I’ve been trying to get away from posting about The Devouring Mother, if for no other reason than to avoid sounding like a broken record. Last week’s Djokovic fiasco, however, was too perfect to avoid, especially as I live in Melbourne. This week has provided another topic that I want to address as it’s one of themes I decided to leave out of my book on the subject. But, the more I think about it, the more I think it’s central to the dynamic with particular reference to the acquiescent children aka The Orphan archetype.
The idea occurred to me on seeing this video which has been doing the rounds on the internet the last few days. It shows a couple of children, perhaps twelve years old, on some television show in Canada encouraging setting the police onto the unvaccinated and, in the words of the young girl, pressuring the unvaccinated until they “submit”. The presenters of the show and the audience appear delighted with the children, one even referring to them as “future politicians”.
The video felt to me like another one of those microcosm-macrocosm symbolic moments that have occurred so much in the last two years. What the children are advocating for in the video is bullying. Of course, the bullying of the unvaccinated is precisely what has been happening for about the last six months and it’s been intensifying recently. These young children picked up on the zeitgeist and knew what the adults in the room wanted to hear. Look at the big smiles as they get rewarded by the adults.
The quip about the children being “future politicians” is kind of fitting. Bullying is part of the job description of a politician. Most of the time, the politicians are bullying each other or some hapless public servant and that’s all part of the game. What has happened in the last six months is that we have had the spectacle of politicians bullying the public, specifically the unvaccinated. That’s problematic because in a democratic society a politician is supposed to be a public servant. We pay their salaries and last time I checked we weren’t paying for the service of being gaslit, scapegoated and pilloried. The unvaccinated are still required to pay full taxes despite being banned from a number of public services. There’s even been talk of banning them from health care. None of that makes sense on a logical level. But, we know that what is going on is not logical but archetypal. Bullying is a core trait of The Devouring Mother. That is why our politicians have been bullying the public and that is what the youngsters of Canadian television intuited. It’s open season on bullying the unvaccinated. Step right up, folks, and take a turn.
The sight of young children joining in the scapegoating would be distasteful enough at the best of times. But what makes it symbolically poignant for corona is the fact that bullying has become a hot button issue in the last decade or so. Like the idea of “hate” and the entire subject of biological gender, bullying is a taboo subject. The Victorian department of education and training has a whole website on bullying where it says that bullying is “never okay”. Really? The Premier of the State of Victoria has been giving us a daily masterclass in bullying for almost two years now. I don’t think it’s an exaggeration, in fact, to say that corona has been the greatest display of bullying in history. Certainly it’s the greatest display of bullying of supposedly democratic leaders towards the public. I’m sure none of the people who work in the education bureaucracy have noticed, though, because taboo subjects, of which bullying is now one, inevitably give rise to psychological complexes and that in turn leads to projecting the shadow. A stereotypical case is the raging homophobe who is really a closet homosexual. But it’s the same psychology that leads the people who rail against “hate” to behave the most hatefully and the people who rail against bullying to be the biggest bullies. It’s all just projecting the shadow. In the case our political leaders, they are projecting the shadow which is The Devouring Mother; the societal shadow. That is why they have been behaving as the opposite of public servants.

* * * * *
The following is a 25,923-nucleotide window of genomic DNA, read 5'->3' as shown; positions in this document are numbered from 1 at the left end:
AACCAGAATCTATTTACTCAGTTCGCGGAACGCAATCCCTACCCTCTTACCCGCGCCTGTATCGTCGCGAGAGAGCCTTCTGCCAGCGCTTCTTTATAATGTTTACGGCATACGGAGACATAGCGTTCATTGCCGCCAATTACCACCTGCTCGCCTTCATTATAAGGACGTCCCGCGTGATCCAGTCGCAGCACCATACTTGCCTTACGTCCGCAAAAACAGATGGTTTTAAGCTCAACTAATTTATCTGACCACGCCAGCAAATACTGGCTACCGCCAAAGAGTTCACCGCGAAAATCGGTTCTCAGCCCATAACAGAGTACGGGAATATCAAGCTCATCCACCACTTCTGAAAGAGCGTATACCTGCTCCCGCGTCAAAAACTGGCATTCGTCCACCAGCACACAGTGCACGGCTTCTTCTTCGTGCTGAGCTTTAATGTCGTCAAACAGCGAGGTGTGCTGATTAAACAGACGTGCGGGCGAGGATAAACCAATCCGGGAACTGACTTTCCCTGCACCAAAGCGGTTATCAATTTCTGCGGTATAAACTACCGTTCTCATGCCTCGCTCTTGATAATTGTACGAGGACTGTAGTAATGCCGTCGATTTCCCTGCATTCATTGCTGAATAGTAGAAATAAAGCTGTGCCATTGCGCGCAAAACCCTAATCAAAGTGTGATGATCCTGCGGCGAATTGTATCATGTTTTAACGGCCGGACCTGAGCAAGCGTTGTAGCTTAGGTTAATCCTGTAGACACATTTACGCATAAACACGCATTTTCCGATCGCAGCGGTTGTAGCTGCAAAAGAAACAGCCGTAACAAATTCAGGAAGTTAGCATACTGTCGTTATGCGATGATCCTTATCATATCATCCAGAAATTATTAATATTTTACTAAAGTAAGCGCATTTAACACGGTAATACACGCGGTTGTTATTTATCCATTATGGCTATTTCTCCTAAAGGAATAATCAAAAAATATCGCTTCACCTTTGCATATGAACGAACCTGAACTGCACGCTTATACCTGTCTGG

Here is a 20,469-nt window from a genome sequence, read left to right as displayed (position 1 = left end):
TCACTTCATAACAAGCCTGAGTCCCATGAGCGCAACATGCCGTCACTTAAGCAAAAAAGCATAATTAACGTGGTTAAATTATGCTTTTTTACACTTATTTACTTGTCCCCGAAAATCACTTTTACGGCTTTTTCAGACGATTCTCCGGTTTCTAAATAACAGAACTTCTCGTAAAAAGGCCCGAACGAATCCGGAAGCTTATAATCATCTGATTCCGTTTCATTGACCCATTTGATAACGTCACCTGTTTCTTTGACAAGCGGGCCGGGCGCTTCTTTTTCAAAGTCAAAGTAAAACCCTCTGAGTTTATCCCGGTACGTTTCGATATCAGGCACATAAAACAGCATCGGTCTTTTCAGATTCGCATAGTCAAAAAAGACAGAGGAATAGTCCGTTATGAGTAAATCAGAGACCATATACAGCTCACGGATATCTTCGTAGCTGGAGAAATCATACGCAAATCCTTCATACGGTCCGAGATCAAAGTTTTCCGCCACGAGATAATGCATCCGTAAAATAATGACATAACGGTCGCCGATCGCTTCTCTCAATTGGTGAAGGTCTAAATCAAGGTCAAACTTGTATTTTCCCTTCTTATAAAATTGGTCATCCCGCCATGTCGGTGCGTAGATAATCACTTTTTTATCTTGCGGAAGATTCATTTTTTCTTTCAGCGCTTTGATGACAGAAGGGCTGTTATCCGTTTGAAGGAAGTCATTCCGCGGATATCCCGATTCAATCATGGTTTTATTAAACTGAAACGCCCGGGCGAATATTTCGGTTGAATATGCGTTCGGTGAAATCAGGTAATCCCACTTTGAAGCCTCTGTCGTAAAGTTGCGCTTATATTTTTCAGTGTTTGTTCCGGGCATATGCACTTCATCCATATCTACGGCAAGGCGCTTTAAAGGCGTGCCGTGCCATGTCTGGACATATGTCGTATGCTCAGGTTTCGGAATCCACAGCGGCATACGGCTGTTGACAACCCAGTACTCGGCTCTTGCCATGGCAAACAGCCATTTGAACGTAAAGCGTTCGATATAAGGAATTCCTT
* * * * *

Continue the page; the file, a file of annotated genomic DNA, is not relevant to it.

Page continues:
Bullying is at the heart of The Devouring Mother concept. With all bullying, there is a bully and a victim. Where the mother is the bully, the victim is the acquiescent child aka The Orphan archetype. The rebellious children have learned to deal with the mother’s bullying, almost always by removing themselves from the relationship. Thus, the subject of bullying turns out to be a core dynamic at the heart of the archetype and has something interesting to tell us in particular about the rise of The Orphan archetype.